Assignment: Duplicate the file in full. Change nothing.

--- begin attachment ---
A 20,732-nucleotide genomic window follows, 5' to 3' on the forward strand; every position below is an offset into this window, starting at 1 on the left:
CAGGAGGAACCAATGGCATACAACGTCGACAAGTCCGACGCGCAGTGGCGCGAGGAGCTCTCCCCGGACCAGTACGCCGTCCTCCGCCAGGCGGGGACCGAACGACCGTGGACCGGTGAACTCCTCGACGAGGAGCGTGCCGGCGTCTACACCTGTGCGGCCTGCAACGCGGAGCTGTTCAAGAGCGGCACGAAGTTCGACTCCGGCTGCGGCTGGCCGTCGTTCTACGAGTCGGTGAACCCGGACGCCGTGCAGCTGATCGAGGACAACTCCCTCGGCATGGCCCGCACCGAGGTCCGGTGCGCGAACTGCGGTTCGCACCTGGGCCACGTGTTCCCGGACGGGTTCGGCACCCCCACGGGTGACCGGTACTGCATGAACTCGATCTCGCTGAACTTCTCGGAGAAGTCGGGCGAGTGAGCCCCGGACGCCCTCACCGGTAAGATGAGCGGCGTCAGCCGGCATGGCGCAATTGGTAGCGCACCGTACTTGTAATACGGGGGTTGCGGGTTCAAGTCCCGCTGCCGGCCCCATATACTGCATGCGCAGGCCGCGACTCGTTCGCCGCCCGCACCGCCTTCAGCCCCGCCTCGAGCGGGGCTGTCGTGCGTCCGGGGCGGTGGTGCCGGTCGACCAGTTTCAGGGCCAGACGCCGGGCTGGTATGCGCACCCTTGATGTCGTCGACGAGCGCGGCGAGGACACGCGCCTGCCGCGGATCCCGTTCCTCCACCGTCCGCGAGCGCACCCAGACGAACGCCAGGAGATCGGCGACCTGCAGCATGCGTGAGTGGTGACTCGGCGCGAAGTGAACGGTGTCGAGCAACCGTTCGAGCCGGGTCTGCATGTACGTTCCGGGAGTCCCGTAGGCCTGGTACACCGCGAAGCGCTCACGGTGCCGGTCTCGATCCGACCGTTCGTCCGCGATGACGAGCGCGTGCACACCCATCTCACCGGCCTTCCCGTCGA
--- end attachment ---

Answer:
A 20,732-nucleotide genomic window follows, 5' to 3' on the forward strand; every position below is an offset into this window, starting at 1 on the left:
CAGGAGGAACCAATGGCATACAACGTCGACAAGTCCGACGCGCAGTGGCGCGAGGAGCTCTCCCCGGACCAGTACGCCGTCCTCCGCCAGGCGGGGACCGAACGACCGTGGACCGGTGAACTCCTCGACGAGGAGCGTGCCGGCGTCTACACCTGTGCGGCCTGCAACGCGGAGCTGTTCAAGAGCGGCACGAAGTTCGACTCCGGCTGCGGCTGGCCGTCGTTCTACGAGTCGGTGAACCCGGACGCCGTGCAGCTGATCGAGGACAACTCCCTCGGCATGGCCCGCACCGAGGTCCGGTGCGCGAACTGCGGTTCGCACCTGGGCCACGTGTTCCCGGACGGGTTCGGCACCCCCACGGGTGACCGGTACTGCATGAACTCGATCTCGCTGAACTTCTCGGAGAAGTCGGGCGAGTGAGCCCCGGACGCCCTCACCGGTAAGATGAGCGGCGTCAGCCGGCATGGCGCAATTGGTAGCGCACCGTACTTGTAATACGGGGGTTGCGGGTTCAAGTCCCGCTGCCGGCCCCATATACTGCATGCGCAGGCCGCGACTCGTTCGCCGCCCGCACCGCCTTCAGCCCCGCCTCGAGCGGGGCTGTCGTGCGTCCGGGGCGGTGGTGCCGGTCGACCAGTTTCAGGGCCAGACGCCGGGCTGGTATGCGCACCCTTGATGTCGTCGACGAGCGCGGCGAGGACACGCGCCTGCCGCGGATCCCGTTCCTCCACCGTCCGCGAGCGCACCCAGACGAACGCCAGGAGATCGGCGACCTGCAGCATGCGTGAGTGGTGACTCGGCGCGAAGTGAACGGTGTCGAGCAACCGTTCGAGCCGGGTCTGCATGTACGTTCCGGGAGTCCCGTAGGCCTGGTACACCGCGAAGCGCTCACGGTGCCGGTCTCGATCCGACCGTTCGTCCGCGATGACGAGCGCGTGCACACCCATCTCACCGGCCTTCCCGTCGA